Can the Play Common Ground Revisited, about Boston’s Busing Crisis, Reach 21st-Century Audiences Like the 1985 Book?
…BU dramatist Kirsten Greenidge is daring us to find out
This article was first published in BU Today on June 13, 2022. By Sara Rimer
In his acclaimed 1985 book, Common Ground: A Turbulent Decade in the Lives of Three American Families, Pulitzer Prize–winning journalist Anthony Lukas chronicles Boston’s battle over court-ordered busing to desegregate schools. It’s a portrait of a city, and a nation. “To say that Common Ground is about busing in Boston is a bit like saying Moby Dick is about whaling in New Bedford,” Robert B. Parker (GRS’57,’71) wrote in the Chicago Tribune.
But Lukas wrote his masterpiece nearly four decades ago—before the gradual resegregation of America’s public schools. Now, playwright Kirsten Greenidge, a College of Fine Arts associate professor of playwriting and theater arts, and Emerson College director Melia Bensussen have refashioned Common Ground into a drama for 21st-century audiences—and refueled it with present-day racial experiences and reflections on Boston’s history.
Greenidge, who the Boston Globe calls “one of the city’s leading dramatists,” has written and produced a dozen plays, among them The Luck of the Irish, which was premiered by the Huntington Theatre Company in 2012 and was directed by Bensussen. Greenidge’s play Our Daughters, Like Pillars finished its Huntington run at the Boston Center for the Arts (BCA) in early May 2022.
Greenidge and Bensussen have both won Obie awards for their work. Their new play, Common Ground Revisited, was years in the making. Greenidge says what began as a script aimed mostly at dramatizing the facts in Lukas’ book evolved over many workshopping sessions into something riskier: a play that’s based on those facts, but reimagines how some of the key characters might have crossed paths and makes use of cast members’ 21st-century racial experiences. Six of the actors are Black; six are white.
Lukas built his book around painstaking research on the Irish-American working-class McGoff family, the Black working-class Twymons, and the Yankee Divers—and how they experienced the battle over busing. Greenidge and Bensussen were able to tap unpublished material in the myriad interviews and notes for Common Ground that Lukas left behind. The acclaimed author and journalist, who struggled with depression, died by suicide in 1997, at age 64. His widow, Linda Healy, gave the playwriting team access to his papers.
“We’re holding up a mirror to this city and to this moment,” Bensussen told the Globe. “We are using this brilliant work of history as a point of discussion, of conversation.”
Common Ground Revisited was days away from its Huntington Theatre Company opening at the BCA’s Calderwood Pavilion—an event delayed for a year by the pandemic—when BU Today talked with Greenidge.
Q&A with Kirsten Greenidge
BU Today: Can you talk about how this project evolved for you and Melia Bensussen?
Greenidge: Melia began this journey 10 years ago when she was in conversation with Rob Orchard [then Cambridge’s American Repertory Theater managing director, now retired from ArtsEmerson]. Rob loves this book and wanted to see if anyone wanted to adapt it. Melia said, “I would love to adapt it. However, I want to make sure we’re not deconstructing the book, but talking about how it fits into our culture now as opposed to just a straight up adaptation.” And we were also beginning work on Luck of the Irish here at the Huntington, which deals with some of the same themes. Another theater company had approached me to adapt it [Common Ground] about 15 years ago. So Melia invited me to adapt the book with her.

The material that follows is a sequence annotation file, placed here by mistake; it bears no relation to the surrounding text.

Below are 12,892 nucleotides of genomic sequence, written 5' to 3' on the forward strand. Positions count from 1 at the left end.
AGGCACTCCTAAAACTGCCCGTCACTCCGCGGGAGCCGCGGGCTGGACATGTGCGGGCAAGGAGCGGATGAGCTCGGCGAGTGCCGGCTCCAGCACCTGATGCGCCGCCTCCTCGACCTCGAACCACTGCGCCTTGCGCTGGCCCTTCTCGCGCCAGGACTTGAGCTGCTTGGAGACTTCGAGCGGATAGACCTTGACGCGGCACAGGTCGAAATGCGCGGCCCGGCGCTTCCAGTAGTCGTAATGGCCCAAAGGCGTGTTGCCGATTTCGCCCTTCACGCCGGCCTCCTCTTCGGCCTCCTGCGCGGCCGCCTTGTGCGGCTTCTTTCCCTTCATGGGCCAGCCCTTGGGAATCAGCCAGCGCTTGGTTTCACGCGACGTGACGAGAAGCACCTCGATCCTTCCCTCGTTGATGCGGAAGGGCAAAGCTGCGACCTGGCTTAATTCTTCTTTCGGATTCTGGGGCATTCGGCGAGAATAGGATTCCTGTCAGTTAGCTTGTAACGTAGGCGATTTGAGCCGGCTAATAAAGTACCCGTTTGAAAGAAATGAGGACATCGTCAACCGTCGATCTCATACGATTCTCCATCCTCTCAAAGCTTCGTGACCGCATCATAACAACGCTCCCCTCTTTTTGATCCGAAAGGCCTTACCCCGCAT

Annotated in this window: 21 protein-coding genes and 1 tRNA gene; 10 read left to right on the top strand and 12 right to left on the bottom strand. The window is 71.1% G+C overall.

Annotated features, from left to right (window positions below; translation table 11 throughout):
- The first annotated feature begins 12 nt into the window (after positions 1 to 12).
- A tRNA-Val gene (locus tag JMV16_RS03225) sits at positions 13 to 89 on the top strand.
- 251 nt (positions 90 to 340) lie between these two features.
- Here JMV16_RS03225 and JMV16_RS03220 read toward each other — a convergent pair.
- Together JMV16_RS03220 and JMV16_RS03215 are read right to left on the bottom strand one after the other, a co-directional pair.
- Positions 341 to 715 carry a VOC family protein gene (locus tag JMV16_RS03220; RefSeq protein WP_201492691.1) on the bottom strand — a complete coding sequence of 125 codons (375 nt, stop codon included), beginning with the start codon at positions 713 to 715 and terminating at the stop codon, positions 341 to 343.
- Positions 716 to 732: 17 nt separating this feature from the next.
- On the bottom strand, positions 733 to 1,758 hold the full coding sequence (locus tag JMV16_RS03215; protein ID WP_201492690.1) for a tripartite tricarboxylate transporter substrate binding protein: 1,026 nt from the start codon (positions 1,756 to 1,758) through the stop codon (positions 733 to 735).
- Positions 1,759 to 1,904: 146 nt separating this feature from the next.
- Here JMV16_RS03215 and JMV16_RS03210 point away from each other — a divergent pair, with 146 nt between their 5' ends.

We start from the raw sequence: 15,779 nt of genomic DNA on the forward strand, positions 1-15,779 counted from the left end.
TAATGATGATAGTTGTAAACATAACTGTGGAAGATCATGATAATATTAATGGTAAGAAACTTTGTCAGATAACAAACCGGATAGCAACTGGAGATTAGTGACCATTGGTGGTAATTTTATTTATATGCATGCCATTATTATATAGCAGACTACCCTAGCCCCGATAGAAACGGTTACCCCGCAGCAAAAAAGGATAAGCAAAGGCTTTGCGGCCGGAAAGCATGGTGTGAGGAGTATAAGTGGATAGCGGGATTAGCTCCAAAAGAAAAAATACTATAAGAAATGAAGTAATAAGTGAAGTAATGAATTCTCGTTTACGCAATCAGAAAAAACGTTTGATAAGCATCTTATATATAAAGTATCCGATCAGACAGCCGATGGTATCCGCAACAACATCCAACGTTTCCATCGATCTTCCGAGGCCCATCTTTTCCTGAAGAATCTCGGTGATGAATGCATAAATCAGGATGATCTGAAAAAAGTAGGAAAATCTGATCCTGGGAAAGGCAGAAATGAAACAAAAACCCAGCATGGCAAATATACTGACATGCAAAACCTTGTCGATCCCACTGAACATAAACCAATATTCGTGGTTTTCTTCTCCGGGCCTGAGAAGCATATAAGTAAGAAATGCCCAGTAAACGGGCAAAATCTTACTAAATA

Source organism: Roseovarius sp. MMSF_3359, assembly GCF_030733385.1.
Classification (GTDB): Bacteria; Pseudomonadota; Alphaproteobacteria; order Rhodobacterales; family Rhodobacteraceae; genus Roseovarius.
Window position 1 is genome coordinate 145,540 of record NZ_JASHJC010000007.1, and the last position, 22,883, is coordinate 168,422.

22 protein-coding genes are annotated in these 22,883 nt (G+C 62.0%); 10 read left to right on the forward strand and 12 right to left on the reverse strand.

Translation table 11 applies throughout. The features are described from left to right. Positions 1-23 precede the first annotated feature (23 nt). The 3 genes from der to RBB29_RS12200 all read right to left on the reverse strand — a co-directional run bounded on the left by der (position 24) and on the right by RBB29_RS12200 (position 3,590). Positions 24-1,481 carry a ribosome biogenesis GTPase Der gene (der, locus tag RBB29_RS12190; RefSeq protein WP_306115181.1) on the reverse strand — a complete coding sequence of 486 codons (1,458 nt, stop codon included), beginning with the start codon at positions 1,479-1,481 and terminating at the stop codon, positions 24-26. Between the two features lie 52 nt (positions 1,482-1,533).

But the first thing we did was we worked on a class together at Emerson, an adaptation class that looked at the book, and had the students develop the pieces. It was really a wonderful semester, examining the book. And at that point some of the key players in Common Ground were still alive. And so the students interviewed some of them, and they interviewed people who lived in the three neighborhoods.
BU Today: Do you think a lot about how Boston has changed since that time?
Greenidge: I do, because there are so many different lenses: of who tells history, who speaks history, who researches it, and whose work gets honored. And that has shifted since 1985 and ’86. So there are other voices, other movements connected to desegregation in Boston and in the busing crisis, other authors who have written since then. This book has touched so many people, and it’s so wide and sweeping, and it reads like a novel even though it is not. I’m really beginning to appreciate not just Lukas’ work, but also the work of the people who came after, that this book might have inspired—whether they were really enamored with the book or it made them angry and they had something to say to the book.
I grew up in the shadow of busing. I was four when I said something really wrong to my mom, like, “Oh, St. Patrick’s Day is coming up. Should we go to the St. Patrick’s Day Parade?” And she said, “No.” And I was like, “What!? Why not?” I had no idea. I did not understand my mom’s trepidation at venturing into South Boston for the parade, or to Charlestown for Bunker Hill Day.
And that’s when she began to explain to me a little more about the history and how sheltered in some ways we were able to be. I remember that conversation—her discussing Boston neighborhoods, how they differ a little bit from each other, and the way those neighborhoods are divided. And I remember thinking, oh, OK, I think I understand a bit more. So when I read the book, I was just like, oh, I understand.